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Stress & The Body: My Experience As A College Student

The opinions expressed in this article are the writer’s own and do not reflect the views of Her Campus.
This article is written by a student writer from the Her Campus at U Conn chapter.

Stress is a staple of life as it accompanies us through a variety of obstacles that we face. As college students, stress is inevitable when we encounter new experiences, challenging classes, and lifestyle shifts. When we think of stress, we usually think of our tense emotions and feelings of anxiety, however, the physical effects of stress are often overlooked, and sometimes, we might not even realize the extent to which stress impacts us.

Stress and the Fight or Flight Response

The flight or fight response is a major characteristic of the stress response, and a large part of this response is due to the action of the sympathetic nervous system. Fight or flight causes a release of hormones, making the body prioritize survival over all else. If a physiological factor is not needed for the body’s immediate needs, it is placed in the peripheral while the stress response occurs. This response was crucial for the survival of our ancestors when they experienced many immediate physical dangers. Today this response is prompted more by psychological and mental stressors, such factors may cause the stress response state to be activated for prolonged periods, causing many physiological effects on our body.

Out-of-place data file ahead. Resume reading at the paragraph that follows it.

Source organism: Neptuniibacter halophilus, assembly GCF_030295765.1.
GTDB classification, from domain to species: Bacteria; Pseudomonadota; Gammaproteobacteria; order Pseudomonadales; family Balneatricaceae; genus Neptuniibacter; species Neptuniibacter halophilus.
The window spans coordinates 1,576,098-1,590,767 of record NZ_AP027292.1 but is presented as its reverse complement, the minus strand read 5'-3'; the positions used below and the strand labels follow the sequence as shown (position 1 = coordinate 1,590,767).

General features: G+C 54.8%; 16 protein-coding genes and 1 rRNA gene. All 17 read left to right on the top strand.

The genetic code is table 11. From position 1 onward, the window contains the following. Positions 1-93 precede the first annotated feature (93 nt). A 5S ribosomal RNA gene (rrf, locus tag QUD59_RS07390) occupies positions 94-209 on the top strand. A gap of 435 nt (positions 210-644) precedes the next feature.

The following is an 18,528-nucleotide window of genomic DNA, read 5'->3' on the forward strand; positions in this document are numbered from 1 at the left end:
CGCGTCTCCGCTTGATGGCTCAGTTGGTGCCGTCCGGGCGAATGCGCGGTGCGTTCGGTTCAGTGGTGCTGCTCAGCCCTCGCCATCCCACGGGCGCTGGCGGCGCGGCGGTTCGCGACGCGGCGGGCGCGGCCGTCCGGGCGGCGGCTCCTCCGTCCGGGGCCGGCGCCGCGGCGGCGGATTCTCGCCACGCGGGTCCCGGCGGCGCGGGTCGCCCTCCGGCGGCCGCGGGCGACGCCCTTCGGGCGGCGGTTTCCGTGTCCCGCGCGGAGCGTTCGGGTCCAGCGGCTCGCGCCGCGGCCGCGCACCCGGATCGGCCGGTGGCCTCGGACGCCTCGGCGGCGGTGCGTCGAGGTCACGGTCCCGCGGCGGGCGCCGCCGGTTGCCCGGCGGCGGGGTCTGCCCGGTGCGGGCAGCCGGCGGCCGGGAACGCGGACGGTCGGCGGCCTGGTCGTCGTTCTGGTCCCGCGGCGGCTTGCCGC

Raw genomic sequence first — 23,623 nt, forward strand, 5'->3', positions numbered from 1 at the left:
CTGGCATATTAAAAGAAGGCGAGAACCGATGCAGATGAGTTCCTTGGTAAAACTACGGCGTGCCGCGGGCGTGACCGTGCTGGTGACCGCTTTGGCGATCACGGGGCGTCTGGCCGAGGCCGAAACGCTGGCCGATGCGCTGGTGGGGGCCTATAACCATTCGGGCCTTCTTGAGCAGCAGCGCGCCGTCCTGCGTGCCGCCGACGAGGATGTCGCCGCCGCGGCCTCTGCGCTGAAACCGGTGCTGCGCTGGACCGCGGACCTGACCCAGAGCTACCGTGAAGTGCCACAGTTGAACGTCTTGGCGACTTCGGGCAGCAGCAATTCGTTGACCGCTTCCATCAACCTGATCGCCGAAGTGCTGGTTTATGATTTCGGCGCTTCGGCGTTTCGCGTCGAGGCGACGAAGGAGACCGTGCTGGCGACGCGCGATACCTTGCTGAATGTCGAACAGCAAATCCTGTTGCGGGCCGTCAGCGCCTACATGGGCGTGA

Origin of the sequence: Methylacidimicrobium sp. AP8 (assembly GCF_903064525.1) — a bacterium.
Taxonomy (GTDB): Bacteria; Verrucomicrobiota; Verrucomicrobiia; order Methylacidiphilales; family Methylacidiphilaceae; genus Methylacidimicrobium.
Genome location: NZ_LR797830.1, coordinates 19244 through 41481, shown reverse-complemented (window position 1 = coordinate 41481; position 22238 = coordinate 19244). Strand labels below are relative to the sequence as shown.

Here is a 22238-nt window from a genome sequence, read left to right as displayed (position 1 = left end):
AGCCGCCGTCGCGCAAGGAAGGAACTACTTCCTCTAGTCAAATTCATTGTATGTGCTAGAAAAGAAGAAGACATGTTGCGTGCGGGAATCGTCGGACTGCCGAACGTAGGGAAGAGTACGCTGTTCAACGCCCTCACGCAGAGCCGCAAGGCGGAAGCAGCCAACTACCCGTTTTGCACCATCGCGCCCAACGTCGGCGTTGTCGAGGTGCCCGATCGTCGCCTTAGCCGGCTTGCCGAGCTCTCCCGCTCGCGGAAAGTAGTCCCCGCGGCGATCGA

Stress and Acne

One of the biggest visible impacts of stress I have experienced is acne flare-ups before a big test or during finals week, and research shows that this is not an uncommon occurrence, especially for college students. When female medical students were asked about their stress while also being assessed for acne severity, a correlation emerged between those with more stress and those with more severe acne. This inconvenient phenomenon is due in part to the production of more androgen hormones when the body is under stress. This causes oil glands to be released and hair follicles to be blocked, increasing acne severity. Cortisol is another consequence of stress that can worsen acne.

Stress and the Endocrine System

The body’s response to stress involves the fluctuation of many hormones that cause various physiological effects. When we encounter a stressful situation, our brain initiates a cascade of events to cause the endocrine stress response to occur. The hypothalamus will signal to the pituitary gland telling it to produce more hormones that will stimulate the adrenal gland to increase cortisol production. Cortisol is an important aspect of stressful situations as it allows for an increase in energy fuel, utilizing glucose and fatty acids from the liver. This increase is meant to prepare the body for the perceived threat it is experiencing. However, too much cortisol due to chronic stress can cause issues elsewhere in the body, such as the cardiovascular system. Cortisol contributes to an increase in heart rate and elevated blood pressure leading to conditions such as hypertension or heart attacks.